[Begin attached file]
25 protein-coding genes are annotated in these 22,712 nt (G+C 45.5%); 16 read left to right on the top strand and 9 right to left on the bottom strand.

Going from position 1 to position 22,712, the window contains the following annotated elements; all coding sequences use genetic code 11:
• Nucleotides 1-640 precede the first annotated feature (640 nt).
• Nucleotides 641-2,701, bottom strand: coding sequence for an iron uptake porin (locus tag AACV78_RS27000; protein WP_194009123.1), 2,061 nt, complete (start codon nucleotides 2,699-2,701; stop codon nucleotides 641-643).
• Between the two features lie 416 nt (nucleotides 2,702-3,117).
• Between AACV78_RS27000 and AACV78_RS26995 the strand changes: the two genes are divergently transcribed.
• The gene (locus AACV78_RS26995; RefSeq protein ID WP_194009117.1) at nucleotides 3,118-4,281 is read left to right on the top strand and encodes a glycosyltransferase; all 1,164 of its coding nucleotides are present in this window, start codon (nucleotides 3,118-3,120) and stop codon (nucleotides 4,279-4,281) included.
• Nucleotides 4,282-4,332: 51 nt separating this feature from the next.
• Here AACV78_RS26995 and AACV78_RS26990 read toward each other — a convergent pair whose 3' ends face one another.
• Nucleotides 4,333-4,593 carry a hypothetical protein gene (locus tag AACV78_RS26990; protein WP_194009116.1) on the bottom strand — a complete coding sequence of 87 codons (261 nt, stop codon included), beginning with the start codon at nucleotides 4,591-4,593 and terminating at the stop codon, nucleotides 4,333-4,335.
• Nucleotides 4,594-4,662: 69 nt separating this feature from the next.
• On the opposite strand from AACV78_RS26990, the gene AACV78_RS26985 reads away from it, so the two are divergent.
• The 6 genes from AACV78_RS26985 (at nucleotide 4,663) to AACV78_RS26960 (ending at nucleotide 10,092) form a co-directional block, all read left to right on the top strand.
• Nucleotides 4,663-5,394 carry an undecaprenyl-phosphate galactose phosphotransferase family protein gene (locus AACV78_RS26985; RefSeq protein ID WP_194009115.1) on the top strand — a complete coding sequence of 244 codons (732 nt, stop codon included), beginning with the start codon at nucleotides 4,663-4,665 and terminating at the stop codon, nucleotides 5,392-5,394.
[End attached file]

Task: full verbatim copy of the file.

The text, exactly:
25 protein-coding genes are annotated in these 22,712 nt (G+C 45.5%); 16 read left to right on the top strand and 9 right to left on the bottom strand.

Going from position 1 to position 22,712, the window contains the following annotated elements; all coding sequences use genetic code 11:
• Nucleotides 1-640 precede the first annotated feature (640 nt).
• Nucleotides 641-2,701, bottom strand: coding sequence for an iron uptake porin (locus tag AACV78_RS27000; protein WP_194009123.1), 2,061 nt, complete (start codon nucleotides 2,699-2,701; stop codon nucleotides 641-643).
• Between the two features lie 416 nt (nucleotides 2,702-3,117).
• Between AACV78_RS27000 and AACV78_RS26995 the strand changes: the two genes are divergently transcribed.
• The gene (locus AACV78_RS26995; RefSeq protein ID WP_194009117.1) at nucleotides 3,118-4,281 is read left to right on the top strand and encodes a glycosyltransferase; all 1,164 of its coding nucleotides are present in this window, start codon (nucleotides 3,118-3,120) and stop codon (nucleotides 4,279-4,281) included.
• Nucleotides 4,282-4,332: 51 nt separating this feature from the next.
• Here AACV78_RS26995 and AACV78_RS26990 read toward each other — a convergent pair whose 3' ends face one another.
• Nucleotides 4,333-4,593 carry a hypothetical protein gene (locus tag AACV78_RS26990; protein WP_194009116.1) on the bottom strand — a complete coding sequence of 87 codons (261 nt, stop codon included), beginning with the start codon at nucleotides 4,591-4,593 and terminating at the stop codon, nucleotides 4,333-4,335.
• Nucleotides 4,594-4,662: 69 nt separating this feature from the next.
• On the opposite strand from AACV78_RS26990, the gene AACV78_RS26985 reads away from it, so the two are divergent.
• The 6 genes from AACV78_RS26985 (at nucleotide 4,663) to AACV78_RS26960 (ending at nucleotide 10,092) form a co-directional block, all read left to right on the top strand.
• Nucleotides 4,663-5,394 carry an undecaprenyl-phosphate galactose phosphotransferase family protein gene (locus AACV78_RS26985; RefSeq protein ID WP_194009115.1) on the top strand — a complete coding sequence of 244 codons (732 nt, stop codon included), beginning with the start codon at nucleotides 4,663-4,665 and terminating at the stop codon, nucleotides 5,392-5,394.